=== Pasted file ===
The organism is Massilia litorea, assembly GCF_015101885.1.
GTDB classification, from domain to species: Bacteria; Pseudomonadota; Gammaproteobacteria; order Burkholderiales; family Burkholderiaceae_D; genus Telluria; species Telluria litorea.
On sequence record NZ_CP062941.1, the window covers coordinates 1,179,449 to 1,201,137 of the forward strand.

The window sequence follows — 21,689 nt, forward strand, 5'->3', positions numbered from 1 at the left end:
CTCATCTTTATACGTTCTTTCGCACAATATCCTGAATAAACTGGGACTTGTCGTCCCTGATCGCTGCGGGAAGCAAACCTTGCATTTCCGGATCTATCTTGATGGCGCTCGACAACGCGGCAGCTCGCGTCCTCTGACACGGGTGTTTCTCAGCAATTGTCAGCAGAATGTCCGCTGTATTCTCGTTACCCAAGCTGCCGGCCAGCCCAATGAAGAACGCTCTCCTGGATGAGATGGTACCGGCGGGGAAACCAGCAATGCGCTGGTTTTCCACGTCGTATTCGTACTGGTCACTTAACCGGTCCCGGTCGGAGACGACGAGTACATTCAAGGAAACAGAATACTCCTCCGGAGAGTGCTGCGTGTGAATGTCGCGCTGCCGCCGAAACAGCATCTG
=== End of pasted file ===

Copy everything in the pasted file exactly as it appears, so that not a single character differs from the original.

The organism is Massilia litorea, assembly GCF_015101885.1.
GTDB classification, from domain to species: Bacteria; Pseudomonadota; Gammaproteobacteria; order Burkholderiales; family Burkholderiaceae_D; genus Telluria; species Telluria litorea.
On sequence record NZ_CP062941.1, the window covers coordinates 1,179,449 to 1,201,137 of the forward strand.

The window sequence follows — 21,689 nt, forward strand, 5'->3', positions numbered from 1 at the left end:
CTCATCTTTATACGTTCTTTCGCACAATATCCTGAATAAACTGGGACTTGTCGTCCCTGATCGCTGCGGGAAGCAAACCTTGCATTTCCGGATCTATCTTGATGGCGCTCGACAACGCGGCAGCTCGCGTCCTCTGACACGGGTGTTTCTCAGCAATTGTCAGCAGAATGTCCGCTGTATTCTCGTTACCCAAGCTGCCGGCCAGCCCAATGAAGAACGCTCTCCTGGATGAGATGGTACCGGCGGGGAAACCAGCAATGCGCTGGTTTTCCACGTCGTATTCGTACTGGTCACTTAACCGGTCCCGGTCGGAGACGACGAGTACATTCAAGGAAACAGAATACTCCTCCGGAGAGTGCTGCGTGTGAATGTCGCGCTGCCGCCGAAACAGCATCTG